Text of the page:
Welding is a key manufacturing technology in the production of heavy steel structures, but it is likewise a weak link in the production chain since fatigue fractures in welds is a common cause of failures. This paper proposes several changes in the process to make the manufacturing more efficient and to improve the fatigue properties. The idea is to adopt the weld quality demands for the purpose of the weld and to connect them to the welding procedures. This approach ensures that the primary focus during welding is at the critical characteristics which add value to the welded structure through an enhanced fatigue life. These fatigue life-critical properties have been found to be related to the local weld geometry in the weld toe and at the weld root. Traditional demands related to the good workmanship of welding can often be neglected, due to its limited effect to the fatigue life. The research presented in this paper has contributed to the development of welding procedures for improved fatigue life properties at the critical points of the weld. Results indicate a considerable potential for enhanced fatigue life of fillet welds. The idea is to replace the standard fillet welds with a new toolbox containing three different welds: (i) welds with optimized penetration, (ii) welds with optimized weld toe, and (iii) welds with a low cost. Right usage of these weld types contributes to an efficient production that offer a long fatigue life. This paper describes a holistic view of the subject and highlights issues with the traditional way of working. The challenge and the novelty in the paper are the connection between the welding process, weld demands, and fatigue life properties. This connection is necessary for the development of welding procedures that can contribute to the fabrication of weight optimized welded structures with a predictable life. © 2015 Springer-Verlag London

  • 5.
    Åstrand, Erik
    University West, Department of Engineering Science, Research Environment Production Technology West.
    Key Changes in the Welding of Fatigue Loaded Structures2014In: Proceedings of the 6th International Swedish Production Symposium 2014 / [ed] Stahre, Johan, Johansson, Björn & Björkman, Mats, 2014, p. 1-7Conference paper (Refereed)
    Abstract [en]

    This paper discusses welding problems of today and the possibilities for tomorrow for companies in the welding industry. By leaving old welding procedures based on traditions and applying new scientifically developed welding demands and procedures there is a vast potential to improve strength performance of the structures and increased competitiveness regarding weld work for the companies. Unfortunately, no changes are done easily and quickly and this paper gives proposals how changes can be done efficiently.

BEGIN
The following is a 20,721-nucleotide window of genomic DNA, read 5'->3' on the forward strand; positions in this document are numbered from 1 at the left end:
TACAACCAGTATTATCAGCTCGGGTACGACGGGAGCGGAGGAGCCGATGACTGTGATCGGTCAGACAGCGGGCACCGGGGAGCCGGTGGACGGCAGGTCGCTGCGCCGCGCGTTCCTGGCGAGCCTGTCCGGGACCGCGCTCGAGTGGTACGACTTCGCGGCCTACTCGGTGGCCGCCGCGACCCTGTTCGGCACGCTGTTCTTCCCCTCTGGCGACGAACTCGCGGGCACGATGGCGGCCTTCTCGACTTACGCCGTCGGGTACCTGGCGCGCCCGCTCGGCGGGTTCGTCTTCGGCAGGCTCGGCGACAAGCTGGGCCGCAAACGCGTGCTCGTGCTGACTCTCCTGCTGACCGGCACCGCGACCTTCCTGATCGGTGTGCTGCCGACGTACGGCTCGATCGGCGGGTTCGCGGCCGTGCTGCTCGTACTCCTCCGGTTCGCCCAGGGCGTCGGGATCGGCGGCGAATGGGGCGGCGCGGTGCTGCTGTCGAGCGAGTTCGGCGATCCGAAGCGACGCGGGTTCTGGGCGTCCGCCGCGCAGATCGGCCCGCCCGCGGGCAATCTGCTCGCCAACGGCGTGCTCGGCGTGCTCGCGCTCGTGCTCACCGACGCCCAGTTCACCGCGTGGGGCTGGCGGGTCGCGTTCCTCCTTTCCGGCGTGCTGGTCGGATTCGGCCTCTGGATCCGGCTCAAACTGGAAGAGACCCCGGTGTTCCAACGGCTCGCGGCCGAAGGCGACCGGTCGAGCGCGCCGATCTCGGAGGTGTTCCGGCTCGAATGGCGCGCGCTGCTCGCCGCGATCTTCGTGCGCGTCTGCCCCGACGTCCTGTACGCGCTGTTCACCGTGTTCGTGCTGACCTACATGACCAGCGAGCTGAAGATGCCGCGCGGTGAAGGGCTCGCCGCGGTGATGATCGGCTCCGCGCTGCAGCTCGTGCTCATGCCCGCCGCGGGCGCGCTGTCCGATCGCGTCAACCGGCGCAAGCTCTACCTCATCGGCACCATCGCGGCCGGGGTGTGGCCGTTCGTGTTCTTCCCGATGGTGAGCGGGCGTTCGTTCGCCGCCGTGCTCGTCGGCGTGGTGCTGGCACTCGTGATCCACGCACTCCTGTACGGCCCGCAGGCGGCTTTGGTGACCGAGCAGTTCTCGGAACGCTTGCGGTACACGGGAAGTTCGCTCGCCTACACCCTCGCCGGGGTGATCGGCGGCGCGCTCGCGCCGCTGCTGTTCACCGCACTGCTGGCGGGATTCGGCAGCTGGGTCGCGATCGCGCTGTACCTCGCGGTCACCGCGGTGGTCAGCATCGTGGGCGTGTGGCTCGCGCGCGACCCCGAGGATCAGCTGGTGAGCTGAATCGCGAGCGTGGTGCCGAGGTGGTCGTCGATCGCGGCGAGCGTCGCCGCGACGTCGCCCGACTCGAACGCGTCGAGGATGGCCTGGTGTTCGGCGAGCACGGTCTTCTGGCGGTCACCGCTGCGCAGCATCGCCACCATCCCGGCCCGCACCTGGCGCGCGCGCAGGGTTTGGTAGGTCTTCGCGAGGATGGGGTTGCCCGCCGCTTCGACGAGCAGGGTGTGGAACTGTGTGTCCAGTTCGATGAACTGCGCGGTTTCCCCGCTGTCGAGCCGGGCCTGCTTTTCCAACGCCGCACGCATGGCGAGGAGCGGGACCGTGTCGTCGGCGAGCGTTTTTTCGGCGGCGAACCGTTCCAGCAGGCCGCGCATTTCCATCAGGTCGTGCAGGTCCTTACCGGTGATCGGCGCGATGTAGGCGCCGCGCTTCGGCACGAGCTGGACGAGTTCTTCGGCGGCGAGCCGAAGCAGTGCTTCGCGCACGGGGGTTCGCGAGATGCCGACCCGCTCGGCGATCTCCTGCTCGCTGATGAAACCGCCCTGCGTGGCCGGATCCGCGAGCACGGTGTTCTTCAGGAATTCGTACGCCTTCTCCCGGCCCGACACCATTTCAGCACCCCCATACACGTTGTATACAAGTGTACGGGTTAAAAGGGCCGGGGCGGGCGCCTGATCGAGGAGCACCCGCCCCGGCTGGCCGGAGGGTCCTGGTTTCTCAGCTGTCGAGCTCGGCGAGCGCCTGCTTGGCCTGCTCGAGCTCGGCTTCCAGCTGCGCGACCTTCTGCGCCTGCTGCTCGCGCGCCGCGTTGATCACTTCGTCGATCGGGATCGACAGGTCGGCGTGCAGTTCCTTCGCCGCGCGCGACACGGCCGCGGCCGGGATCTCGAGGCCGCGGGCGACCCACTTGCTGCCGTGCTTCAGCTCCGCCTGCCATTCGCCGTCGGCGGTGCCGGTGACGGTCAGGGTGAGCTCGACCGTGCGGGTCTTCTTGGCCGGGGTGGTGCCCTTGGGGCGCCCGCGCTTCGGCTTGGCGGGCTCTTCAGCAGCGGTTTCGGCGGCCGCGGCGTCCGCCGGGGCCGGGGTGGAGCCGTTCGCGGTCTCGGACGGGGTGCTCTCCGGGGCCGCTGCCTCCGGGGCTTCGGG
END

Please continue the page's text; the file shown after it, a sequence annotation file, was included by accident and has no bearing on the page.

• 6.
    Åstrand, Erik
    University West, Department of Engineering Science, Research Enviroment Production Technology West.
    The Ad Hoc Nature of Weld Quality and Welding Procedures for Fatigue2013In: Design, Fabrication and Economy of Metal Structures: International Conference Proceedings 2013, Miskolc, Hungary, April 24-26, 2013 / [ed] Jármai, Károly, Farkas, József (Eds.), Berlin: Springer, 2013, p. 243-248Conference paper (Refereed)
  • 7.
    Åstrand, Erik
    University West, Department of Engineering Science, Research Environment Production Technology West.
    Weld Procedures and Demands for Improved Fatigue Strength of Single Load Carrying Fillet Welds2013In: Trends in Welding Research: Proceedings of the 9th International Conference / [ed] T. DeRoy, S.A. David, T. Koseki, H. Basdeshia, Chicago: ASM International, 2013, p. 798-804Conference paper (Refereed)
    Abstract [en]

    Traditional weld demands on throat size and leg length does not support a welding process for improved penetration. This paper includes theoretical analysis of welded samples showing the potential with welds that have a prescribed asymmetry. Weld with a larger leg length against the web plate offer in this study improved fatigue properties and could also offer potential for reduced welding time, a smaller amount of filler material and potentially make the quality inspection more relevant. Copyright © 2013 ASM International® All rights reserved.

  • 8.
    Åstrand, Erik
    et al.
    University West, Department of Engineering Science, Research Enviroment Production Technology West.
    Bolmsjö, Gunnar
    University West, Department of Engineering Science, Division of Automation Systems.
    Sikström, Fredrik
    University West, Department of Engineering Science, Division of Automation Systems.
    Lindgren, Eric
    Improved fatigue properties of welded box beams by tailored welding procedures for high penetration fillet weldsIn: Journal of materials engineering and performance (Print), ISSN 1059-9495, E-ISSN 1544-1024Article in journal (Other academic)
  • 9.
    Åstrand, Erik
    et al.
    University West, Department of Engineering Science, Research Enviroment Production Technology West. Volvo Construction Equipment AB, Braås, Sweden .
    Stenberg, T.
    Royal Institute of Technology (KTH), Department of Aeronautical and Vehicle Engineering, Division of Lightweight Structures, Stockholm, Sweden .
    Jonsson, B.
    Volvo Construction Equipment AB, Braås, Sweden .
    Barsoum, Z.
    Royal Institute of Technology (KTH), Department of Aeronautical and Vehicle Engineering, Division of Lightweight Structures, Stockholm, Sweden .
    Welding procedures for fatigue life improvement of the weld toe2016In: Welding in the World, ISSN 0043-2288, E-ISSN 1878-6669, Vol. 60, no 3, p. 573-580Article in journal (Refereed)
    Abstract [en]

    This paper presents the results of an experimental study of gas metal arc welded, GMAW, cruciform joints made of common construction steel S355. The hypothesis is that smooth undercuts in as welded conditions can give enhanced fatigue properties similarly as post treated welds. Undercuts are generally seen as a defect or imperfection. Welders try to avoid these and repair them when they occur, which result in increased production lead time. Post weld improvement methods i.e. grinding or high-frequency-impact treatment (HFMI) as fatigue-enhancing post-treatment methods enforce amongst other effects a certain smooth undercut-shaped groove in the treated weld toe region. The obtained shallower weld toe transition reduces the geometrical notch effect and increases fatigue strength. This paper presents a study whereas welded specimens with a weld toe geometry similar to what is obtained by weld toe grinding or HFMI-treatment, has been produced, fatigue tested and analyzed. The improvement of the fatigue strength is comparable to post-weld treated specimens. It has proven to be an efficient way to achieve high-quality welds without introducing any additional operations in production, thus enabling weight reduction using cost-effective methods.